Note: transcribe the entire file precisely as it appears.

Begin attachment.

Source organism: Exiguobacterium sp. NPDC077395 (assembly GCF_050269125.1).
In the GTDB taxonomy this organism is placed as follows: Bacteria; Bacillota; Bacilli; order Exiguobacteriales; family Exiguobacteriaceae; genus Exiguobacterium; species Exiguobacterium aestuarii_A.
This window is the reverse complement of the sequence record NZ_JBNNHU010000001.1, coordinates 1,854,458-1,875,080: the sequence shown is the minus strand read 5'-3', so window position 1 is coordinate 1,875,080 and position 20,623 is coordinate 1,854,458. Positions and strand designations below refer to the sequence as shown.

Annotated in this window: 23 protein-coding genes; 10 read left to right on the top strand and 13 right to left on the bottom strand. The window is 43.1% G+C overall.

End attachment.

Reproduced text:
Source organism: Exiguobacterium sp. NPDC077395 (assembly GCF_050269125.1).
In the GTDB taxonomy this organism is placed as follows: Bacteria; Bacillota; Bacilli; order Exiguobacteriales; family Exiguobacteriaceae; genus Exiguobacterium; species Exiguobacterium aestuarii_A.
This window is the reverse complement of the sequence record NZ_JBNNHU010000001.1, coordinates 1,854,458-1,875,080: the sequence shown is the minus strand read 5'-3', so window position 1 is coordinate 1,875,080 and position 20,623 is coordinate 1,854,458. Positions and strand designations below refer to the sequence as shown.

Annotated in this window: 23 protein-coding genes; 10 read left to right on the top strand and 13 right to left on the bottom strand. The window is 43.1% G+C overall.